PHOTO: As an athlete in college, Jeff Kubiak broke five National Collegiate Athletic Association records.
By Elise Wyman,
Jeff Kubiak was 0.12 seconds from qualifying for the 1988 Olympics.
At the 1988 Olympic trials, the US Olympic team only took the two fastest times for each event. Kubiak swam 0.12 seconds after the second fastest time, placing third by a fifth of a second.
“The wonderful thing about the Olympic Trials is you gotta be on when you gotta be on,” Kubiak said.
He started swimming at the age of four, and quickly realized that he had a talent for it. Kubiak went to Davis High and graduated in 1983.
“I remember he was very funny in class, we used to laugh a lot,” said fellow 1983 graduate Mike Wyman.
Kubiak spent a year at Sacramento City College, then a year at California State University, Northridge before taking a year off to train.
After the 1988 Olympics, he gained a lot of wisdom. “I learned that failure is part of the process, and to never give up,” Kubiak said.
Kubiak accomplished many feats including breaking five National Collegiate Athletic Association records, winning seven NCAA championships, winning a gold medal in the 1987 Pan American Games and being ranked in the top 10 in the world for three years.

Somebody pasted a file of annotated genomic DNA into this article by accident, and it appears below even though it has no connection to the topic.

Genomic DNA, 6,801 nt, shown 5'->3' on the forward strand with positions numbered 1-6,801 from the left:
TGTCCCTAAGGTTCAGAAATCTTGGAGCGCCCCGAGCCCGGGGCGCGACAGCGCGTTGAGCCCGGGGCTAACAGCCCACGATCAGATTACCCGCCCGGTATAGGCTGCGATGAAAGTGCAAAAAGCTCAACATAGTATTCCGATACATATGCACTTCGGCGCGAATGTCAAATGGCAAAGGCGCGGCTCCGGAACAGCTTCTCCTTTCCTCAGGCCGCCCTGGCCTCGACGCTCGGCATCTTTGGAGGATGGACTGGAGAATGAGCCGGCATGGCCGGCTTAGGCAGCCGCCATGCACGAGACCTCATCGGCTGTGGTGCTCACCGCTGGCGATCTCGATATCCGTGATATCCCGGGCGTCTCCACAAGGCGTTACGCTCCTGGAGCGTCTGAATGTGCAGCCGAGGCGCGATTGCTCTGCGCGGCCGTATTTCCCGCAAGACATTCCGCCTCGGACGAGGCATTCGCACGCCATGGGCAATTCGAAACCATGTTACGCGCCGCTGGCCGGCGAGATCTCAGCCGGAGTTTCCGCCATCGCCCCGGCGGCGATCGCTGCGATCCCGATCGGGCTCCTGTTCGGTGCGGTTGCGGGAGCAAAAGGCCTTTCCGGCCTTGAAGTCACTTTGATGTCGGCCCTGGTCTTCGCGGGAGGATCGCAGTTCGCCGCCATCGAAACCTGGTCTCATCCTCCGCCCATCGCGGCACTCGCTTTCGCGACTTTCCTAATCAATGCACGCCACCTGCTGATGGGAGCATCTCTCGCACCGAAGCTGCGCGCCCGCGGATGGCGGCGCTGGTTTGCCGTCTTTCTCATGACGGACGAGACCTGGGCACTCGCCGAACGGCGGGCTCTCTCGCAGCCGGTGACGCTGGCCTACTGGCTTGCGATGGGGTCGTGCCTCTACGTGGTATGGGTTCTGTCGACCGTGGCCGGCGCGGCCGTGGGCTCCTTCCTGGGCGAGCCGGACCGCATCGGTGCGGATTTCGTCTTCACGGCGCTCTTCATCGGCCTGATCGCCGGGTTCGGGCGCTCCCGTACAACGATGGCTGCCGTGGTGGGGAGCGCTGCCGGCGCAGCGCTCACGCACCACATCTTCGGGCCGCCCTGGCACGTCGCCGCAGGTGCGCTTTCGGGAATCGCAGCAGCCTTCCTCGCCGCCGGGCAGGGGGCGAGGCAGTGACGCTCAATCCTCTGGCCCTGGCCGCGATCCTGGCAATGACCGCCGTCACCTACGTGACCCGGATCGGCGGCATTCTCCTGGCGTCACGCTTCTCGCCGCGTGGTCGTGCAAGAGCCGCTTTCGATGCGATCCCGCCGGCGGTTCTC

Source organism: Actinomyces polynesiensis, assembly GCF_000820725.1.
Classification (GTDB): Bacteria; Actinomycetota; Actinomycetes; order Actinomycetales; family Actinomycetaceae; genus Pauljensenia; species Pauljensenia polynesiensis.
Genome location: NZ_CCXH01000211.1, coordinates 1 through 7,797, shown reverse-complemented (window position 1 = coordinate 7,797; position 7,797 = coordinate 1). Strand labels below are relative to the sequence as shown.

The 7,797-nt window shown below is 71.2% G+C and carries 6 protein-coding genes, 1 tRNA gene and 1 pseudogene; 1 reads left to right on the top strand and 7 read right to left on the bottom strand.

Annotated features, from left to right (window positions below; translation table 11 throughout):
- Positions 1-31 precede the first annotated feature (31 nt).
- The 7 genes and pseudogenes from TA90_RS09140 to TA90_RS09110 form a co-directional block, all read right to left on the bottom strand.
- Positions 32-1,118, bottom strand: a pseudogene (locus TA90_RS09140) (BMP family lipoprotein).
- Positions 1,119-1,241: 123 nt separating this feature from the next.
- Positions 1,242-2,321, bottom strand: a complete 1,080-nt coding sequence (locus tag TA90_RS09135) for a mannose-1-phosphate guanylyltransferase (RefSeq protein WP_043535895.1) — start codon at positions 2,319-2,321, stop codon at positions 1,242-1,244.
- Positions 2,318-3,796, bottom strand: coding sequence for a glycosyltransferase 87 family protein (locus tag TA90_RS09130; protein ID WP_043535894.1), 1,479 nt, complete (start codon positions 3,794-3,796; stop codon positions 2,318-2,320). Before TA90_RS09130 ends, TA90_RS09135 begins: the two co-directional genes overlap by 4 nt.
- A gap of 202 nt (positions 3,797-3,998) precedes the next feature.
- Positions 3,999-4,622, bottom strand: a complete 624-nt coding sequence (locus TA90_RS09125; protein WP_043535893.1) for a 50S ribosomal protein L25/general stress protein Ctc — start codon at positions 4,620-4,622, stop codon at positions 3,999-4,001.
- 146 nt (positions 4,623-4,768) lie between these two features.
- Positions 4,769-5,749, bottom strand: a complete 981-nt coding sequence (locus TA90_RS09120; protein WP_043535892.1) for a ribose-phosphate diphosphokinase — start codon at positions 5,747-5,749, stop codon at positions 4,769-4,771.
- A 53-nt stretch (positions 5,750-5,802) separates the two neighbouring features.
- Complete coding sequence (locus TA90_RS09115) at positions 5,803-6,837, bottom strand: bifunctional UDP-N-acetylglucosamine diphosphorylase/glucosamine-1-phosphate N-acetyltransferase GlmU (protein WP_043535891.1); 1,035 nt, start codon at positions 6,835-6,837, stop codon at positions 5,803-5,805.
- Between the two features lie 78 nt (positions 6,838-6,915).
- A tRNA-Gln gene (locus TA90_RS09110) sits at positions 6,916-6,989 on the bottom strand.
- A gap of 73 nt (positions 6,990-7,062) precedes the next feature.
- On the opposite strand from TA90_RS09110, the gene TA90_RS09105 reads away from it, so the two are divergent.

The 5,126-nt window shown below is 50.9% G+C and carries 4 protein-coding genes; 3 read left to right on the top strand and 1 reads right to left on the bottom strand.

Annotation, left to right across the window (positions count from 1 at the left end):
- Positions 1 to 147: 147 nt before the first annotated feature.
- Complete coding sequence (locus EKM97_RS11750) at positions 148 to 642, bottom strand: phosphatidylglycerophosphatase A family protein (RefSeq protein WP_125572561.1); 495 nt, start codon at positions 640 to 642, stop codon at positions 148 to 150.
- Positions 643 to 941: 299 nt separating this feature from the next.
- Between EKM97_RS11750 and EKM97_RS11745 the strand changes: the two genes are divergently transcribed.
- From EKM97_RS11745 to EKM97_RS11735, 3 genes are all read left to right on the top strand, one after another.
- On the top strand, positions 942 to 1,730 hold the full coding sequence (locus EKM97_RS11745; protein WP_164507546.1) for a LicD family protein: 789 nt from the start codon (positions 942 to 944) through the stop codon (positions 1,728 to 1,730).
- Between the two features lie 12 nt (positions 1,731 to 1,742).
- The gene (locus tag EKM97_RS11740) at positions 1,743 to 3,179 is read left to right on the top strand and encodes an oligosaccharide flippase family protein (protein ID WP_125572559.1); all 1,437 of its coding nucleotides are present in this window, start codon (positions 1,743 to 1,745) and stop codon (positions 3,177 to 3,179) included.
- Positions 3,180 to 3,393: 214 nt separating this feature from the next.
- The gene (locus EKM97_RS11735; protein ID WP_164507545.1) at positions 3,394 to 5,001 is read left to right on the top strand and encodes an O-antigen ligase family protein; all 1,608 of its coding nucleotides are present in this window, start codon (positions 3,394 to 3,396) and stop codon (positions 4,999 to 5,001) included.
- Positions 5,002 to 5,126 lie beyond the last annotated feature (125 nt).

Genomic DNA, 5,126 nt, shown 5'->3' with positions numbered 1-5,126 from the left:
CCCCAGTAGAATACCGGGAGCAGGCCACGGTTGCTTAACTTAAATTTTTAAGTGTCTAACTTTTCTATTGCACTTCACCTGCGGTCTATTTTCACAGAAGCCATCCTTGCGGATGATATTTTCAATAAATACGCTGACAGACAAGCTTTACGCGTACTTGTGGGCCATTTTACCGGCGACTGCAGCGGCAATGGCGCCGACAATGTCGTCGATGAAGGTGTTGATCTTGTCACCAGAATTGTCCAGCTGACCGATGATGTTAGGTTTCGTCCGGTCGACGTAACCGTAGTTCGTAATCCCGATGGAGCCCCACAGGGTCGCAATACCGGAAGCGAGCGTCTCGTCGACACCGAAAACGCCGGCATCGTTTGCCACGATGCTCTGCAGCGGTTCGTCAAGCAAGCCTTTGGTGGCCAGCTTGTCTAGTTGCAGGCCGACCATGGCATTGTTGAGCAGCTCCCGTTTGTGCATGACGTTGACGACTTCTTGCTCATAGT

“Swimming was awesome. I loved it, and I loved working hard,” Kubiak said
He learned a lot from those years of hard work. “The lessons of perseverance and grit and resilience and all the kinda cliche words, but they’re really important because I don’t think young people now are comfortable enough with failing,” Kubiak said.
Kubiak is now a principal at a school in Fairfield. He wants to instill in the kids at his school and his own kids that “we have to fail to be able to reflect, learn and grow.”
An all-around athlete, Kubiak also played baseball, soccer, volleyball and water polo. He competed in swimming until he was 26, and then he became a coach for the next 25 years. “Teaching and coaching go together really well,” Kubiak said.
He is passionate about helping kids get what they need, whatever that may be. “I think we have to be literate, but we also have to be literate in a lot of different disciplines,” Kubiak said.